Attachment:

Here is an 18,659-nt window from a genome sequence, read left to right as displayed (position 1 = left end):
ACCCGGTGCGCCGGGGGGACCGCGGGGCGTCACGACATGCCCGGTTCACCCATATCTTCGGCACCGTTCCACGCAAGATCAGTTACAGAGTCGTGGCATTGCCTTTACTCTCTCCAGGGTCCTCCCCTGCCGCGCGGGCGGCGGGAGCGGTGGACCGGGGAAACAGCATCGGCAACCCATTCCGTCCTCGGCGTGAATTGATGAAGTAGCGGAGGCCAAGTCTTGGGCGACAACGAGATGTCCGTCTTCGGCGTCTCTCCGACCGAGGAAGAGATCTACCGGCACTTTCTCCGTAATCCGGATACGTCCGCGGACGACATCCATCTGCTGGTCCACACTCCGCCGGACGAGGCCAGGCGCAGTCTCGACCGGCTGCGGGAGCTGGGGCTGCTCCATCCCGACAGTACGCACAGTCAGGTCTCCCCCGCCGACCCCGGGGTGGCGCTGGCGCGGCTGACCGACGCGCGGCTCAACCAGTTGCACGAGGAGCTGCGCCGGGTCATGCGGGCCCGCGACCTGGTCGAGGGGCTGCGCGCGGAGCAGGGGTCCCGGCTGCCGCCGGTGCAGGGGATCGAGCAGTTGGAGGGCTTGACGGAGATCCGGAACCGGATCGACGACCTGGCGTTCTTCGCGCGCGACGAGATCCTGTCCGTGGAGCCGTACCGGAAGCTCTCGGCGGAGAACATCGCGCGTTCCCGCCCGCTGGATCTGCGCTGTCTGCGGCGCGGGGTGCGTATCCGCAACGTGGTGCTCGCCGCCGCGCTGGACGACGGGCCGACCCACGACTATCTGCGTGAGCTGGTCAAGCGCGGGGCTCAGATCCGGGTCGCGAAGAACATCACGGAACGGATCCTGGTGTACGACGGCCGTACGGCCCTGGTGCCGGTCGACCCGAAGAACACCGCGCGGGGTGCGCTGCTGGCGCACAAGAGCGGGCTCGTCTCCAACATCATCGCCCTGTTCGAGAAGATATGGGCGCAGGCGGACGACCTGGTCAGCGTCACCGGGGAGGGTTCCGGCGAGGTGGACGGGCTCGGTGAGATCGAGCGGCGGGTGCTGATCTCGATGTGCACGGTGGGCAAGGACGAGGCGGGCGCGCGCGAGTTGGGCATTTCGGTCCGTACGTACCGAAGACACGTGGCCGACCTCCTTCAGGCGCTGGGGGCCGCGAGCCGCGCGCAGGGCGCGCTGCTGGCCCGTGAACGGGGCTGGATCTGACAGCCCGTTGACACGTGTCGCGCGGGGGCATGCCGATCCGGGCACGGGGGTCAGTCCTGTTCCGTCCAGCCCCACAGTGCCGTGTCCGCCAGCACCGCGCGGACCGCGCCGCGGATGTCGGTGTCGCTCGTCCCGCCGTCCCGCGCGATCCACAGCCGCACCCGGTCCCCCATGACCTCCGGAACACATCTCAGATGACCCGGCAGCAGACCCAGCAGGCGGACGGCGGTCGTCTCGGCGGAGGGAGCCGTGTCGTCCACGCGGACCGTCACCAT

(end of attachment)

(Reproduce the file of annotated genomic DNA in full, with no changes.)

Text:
Here is an 18,659-nt window from a genome sequence, read left to right as displayed (position 1 = left end):
ACCCGGTGCGCCGGGGGGACCGCGGGGCGTCACGACATGCCCGGTTCACCCATATCTTCGGCACCGTTCCACGCAAGATCAGTTACAGAGTCGTGGCATTGCCTTTACTCTCTCCAGGGTCCTCCCCTGCCGCGCGGGCGGCGGGAGCGGTGGACCGGGGAAACAGCATCGGCAACCCATTCCGTCCTCGGCGTGAATTGATGAAGTAGCGGAGGCCAAGTCTTGGGCGACAACGAGATGTCCGTCTTCGGCGTCTCTCCGACCGAGGAAGAGATCTACCGGCACTTTCTCCGTAATCCGGATACGTCCGCGGACGACATCCATCTGCTGGTCCACACTCCGCCGGACGAGGCCAGGCGCAGTCTCGACCGGCTGCGGGAGCTGGGGCTGCTCCATCCCGACAGTACGCACAGTCAGGTCTCCCCCGCCGACCCCGGGGTGGCGCTGGCGCGGCTGACCGACGCGCGGCTCAACCAGTTGCACGAGGAGCTGCGCCGGGTCATGCGGGCCCGCGACCTGGTCGAGGGGCTGCGCGCGGAGCAGGGGTCCCGGCTGCCGCCGGTGCAGGGGATCGAGCAGTTGGAGGGCTTGACGGAGATCCGGAACCGGATCGACGACCTGGCGTTCTTCGCGCGCGACGAGATCCTGTCCGTGGAGCCGTACCGGAAGCTCTCGGCGGAGAACATCGCGCGTTCCCGCCCGCTGGATCTGCGCTGTCTGCGGCGCGGGGTGCGTATCCGCAACGTGGTGCTCGCCGCCGCGCTGGACGACGGGCCGACCCACGACTATCTGCGTGAGCTGGTCAAGCGCGGGGCTCAGATCCGGGTCGCGAAGAACATCACGGAACGGATCCTGGTGTACGACGGCCGTACGGCCCTGGTGCCGGTCGACCCGAAGAACACCGCGCGGGGTGCGCTGCTGGCGCACAAGAGCGGGCTCGTCTCCAACATCATCGCCCTGTTCGAGAAGATATGGGCGCAGGCGGACGACCTGGTCAGCGTCACCGGGGAGGGTTCCGGCGAGGTGGACGGGCTCGGTGAGATCGAGCGGCGGGTGCTGATCTCGATGTGCACGGTGGGCAAGGACGAGGCGGGCGCGCGCGAGTTGGGCATTTCGGTCCGTACGTACCGAAGACACGTGGCCGACCTCCTTCAGGCGCTGGGGGCCGCGAGCCGCGCGCAGGGCGCGCTGCTGGCCCGTGAACGGGGCTGGATCTGACAGCCCGTTGACACGTGTCGCGCGGGGGCATGCCGATCCGGGCACGGGGGTCAGTCCTGTTCCGTCCAGCCCCACAGTGCCGTGTCCGCCAGCACCGCGCGGACCGCGCCGCGGATGTCGGTGTCGCTCGTCCCGCCGTCCCGCGCGATCCACAGCCGCACCCGGTCCCCCATGACCTCCGGAACACATCTCAGATGACCCGGCAGCAGACCCAGCAGGCGGACGGCGGTCGTCTCGGCGGAGGGAGCCGTGTCGTCCACGCGGACCGTCACCAT